This study was prompted by recent reports that suggested that the relationship between interindividual variation in blood pressure and variation in the ACE gene may be gender-specific.1 2 Most previous studies did not consider this possibility nor did they assess whether genetic effects measured by variation in the ACE gene are dependent on other measures of genetic and environmental variation. In this study, we only found evidence of associations between measures of blood pressure and the ACE I/D polymorphism that were gender-specific and dependent on levels of other concomitant traits including age, height, and weight. Although further analyses in other samples will be required to confirm the validity of our findings, several considerations argue against their dismissal as type 1 error.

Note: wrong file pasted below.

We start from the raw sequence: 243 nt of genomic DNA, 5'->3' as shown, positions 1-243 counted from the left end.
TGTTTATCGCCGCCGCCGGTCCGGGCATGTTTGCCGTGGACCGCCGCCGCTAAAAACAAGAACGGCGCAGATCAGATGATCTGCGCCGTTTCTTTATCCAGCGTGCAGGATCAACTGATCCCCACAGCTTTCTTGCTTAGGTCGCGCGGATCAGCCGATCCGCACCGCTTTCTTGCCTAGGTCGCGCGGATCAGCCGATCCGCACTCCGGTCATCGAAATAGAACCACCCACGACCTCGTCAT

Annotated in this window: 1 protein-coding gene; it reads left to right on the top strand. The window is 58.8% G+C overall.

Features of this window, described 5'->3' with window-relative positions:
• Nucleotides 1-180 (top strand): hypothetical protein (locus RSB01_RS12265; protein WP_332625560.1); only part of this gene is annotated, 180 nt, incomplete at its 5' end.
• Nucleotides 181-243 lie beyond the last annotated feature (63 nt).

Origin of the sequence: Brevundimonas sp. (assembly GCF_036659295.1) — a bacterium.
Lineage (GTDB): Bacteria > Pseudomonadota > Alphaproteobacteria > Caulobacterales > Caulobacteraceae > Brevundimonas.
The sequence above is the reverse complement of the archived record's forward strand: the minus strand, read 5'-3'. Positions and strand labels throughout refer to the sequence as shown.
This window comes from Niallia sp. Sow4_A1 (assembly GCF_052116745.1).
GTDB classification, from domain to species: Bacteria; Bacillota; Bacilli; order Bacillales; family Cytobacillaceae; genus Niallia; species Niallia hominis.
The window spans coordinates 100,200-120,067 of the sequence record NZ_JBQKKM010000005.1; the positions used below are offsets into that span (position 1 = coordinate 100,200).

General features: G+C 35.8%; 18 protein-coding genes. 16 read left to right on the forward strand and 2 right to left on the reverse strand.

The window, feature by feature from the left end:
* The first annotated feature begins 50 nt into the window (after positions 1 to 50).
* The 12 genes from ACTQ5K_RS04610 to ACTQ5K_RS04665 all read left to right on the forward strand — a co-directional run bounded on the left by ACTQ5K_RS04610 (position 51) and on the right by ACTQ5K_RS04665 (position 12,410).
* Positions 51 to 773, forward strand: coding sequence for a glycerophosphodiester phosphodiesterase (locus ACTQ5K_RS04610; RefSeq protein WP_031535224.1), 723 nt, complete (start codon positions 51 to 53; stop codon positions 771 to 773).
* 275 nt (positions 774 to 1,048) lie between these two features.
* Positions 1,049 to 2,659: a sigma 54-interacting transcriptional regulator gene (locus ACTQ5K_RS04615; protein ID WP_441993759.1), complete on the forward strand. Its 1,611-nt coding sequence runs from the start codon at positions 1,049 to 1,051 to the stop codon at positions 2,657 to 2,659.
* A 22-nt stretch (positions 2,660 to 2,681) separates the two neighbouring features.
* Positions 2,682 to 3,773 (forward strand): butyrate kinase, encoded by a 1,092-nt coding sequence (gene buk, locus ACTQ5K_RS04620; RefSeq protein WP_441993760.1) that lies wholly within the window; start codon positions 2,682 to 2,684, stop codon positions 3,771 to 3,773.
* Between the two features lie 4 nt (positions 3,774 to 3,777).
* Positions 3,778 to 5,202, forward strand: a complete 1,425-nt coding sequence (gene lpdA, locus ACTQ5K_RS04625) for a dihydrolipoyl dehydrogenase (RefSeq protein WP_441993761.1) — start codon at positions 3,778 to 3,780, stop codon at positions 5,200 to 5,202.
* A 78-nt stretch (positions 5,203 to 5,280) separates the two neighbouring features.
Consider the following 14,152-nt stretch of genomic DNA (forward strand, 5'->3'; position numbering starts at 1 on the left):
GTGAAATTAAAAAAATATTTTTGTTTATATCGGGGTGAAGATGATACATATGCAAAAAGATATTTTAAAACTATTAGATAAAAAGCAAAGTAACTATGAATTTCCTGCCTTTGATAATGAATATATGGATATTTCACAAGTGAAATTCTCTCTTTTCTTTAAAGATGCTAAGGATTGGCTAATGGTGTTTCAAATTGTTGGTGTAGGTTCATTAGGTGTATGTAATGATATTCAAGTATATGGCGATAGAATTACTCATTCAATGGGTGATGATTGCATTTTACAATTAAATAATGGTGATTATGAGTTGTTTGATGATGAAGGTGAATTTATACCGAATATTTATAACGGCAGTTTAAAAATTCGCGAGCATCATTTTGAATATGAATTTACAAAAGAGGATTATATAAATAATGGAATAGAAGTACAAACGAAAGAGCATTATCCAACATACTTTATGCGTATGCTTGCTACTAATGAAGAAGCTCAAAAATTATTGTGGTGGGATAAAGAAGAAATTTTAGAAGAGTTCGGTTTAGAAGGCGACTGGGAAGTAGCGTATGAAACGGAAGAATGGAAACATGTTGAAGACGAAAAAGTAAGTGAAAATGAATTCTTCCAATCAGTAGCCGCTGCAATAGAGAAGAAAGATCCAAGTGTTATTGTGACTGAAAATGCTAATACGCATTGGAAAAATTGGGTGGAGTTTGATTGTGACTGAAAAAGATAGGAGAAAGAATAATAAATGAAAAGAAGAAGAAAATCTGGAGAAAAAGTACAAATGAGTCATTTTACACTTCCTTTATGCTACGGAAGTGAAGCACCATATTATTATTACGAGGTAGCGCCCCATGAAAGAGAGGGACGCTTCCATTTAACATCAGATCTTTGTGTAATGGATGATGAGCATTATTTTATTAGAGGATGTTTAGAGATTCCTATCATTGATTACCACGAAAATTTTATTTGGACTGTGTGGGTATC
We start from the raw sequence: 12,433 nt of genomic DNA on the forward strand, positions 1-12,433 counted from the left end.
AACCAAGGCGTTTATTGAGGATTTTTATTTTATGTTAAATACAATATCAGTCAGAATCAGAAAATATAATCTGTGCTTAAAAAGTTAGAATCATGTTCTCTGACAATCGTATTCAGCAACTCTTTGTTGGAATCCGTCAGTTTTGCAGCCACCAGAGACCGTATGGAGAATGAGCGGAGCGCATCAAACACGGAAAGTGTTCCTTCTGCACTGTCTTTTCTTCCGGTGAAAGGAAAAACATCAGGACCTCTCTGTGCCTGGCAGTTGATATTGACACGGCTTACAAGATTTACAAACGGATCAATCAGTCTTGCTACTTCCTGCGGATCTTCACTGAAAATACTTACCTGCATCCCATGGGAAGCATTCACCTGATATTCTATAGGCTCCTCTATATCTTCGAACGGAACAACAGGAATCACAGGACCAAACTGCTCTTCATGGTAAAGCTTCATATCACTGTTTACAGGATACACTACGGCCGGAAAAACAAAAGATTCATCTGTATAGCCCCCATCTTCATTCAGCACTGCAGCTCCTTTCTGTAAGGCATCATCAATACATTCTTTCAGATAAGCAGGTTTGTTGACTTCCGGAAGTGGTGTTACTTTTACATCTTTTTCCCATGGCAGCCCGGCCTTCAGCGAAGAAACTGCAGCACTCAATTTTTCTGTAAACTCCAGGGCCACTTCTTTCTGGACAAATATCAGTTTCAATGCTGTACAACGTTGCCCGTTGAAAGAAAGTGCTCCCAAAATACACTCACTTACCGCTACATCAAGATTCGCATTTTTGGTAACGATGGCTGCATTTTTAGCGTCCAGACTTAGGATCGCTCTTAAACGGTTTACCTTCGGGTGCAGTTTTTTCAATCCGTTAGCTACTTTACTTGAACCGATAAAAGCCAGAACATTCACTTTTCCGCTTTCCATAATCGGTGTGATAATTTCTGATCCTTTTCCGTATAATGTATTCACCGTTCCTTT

First, the regulation of blood pressure level through interactions of multiple biochemical, physiological, and anatomical traits with redundant, counterbalancing vasopressor and depressor actions17 makes it unlikely that variation in any single etiologic factor (genetic or environmental) will have a large effect on interindividual differences in blood pressure. Moreover, a considerable body of evidence from studies in experimental animals and plants indicates that the relationship between phenotype and genotype is usually not constant over a broad range of environments. Each genotype may have a different “norm of reaction” that determines the distribution of possible phenotypes associated with a distribution of environments.14 15 The regression lines in Figures 1⇑ and 2⇑ indicate different norms of reaction for the expected blood pressure phenotype associated with each ACE genotype over the observed range of age or measures of body size. In this sample, not only the magnitude but also the direction of blood pressure differences among ACE genotypes changed across the range of environments indexed by measures of age, height, and weight. The greater slope and range of expected blood pressure levels in I/D heterozygotes than in II or DD homozygotes (Figure 1⇑) suggests that the latter are more “homeostatic” than I/D heterozygotes. These figures illustrate how differences between ACE genotypes may be apparent in particular environments, but, when effects are averaged over all environments, the I/D polymorphism appears not to influence blood pressure level or diagnostic category (Figures 1⇑ and 2⇑).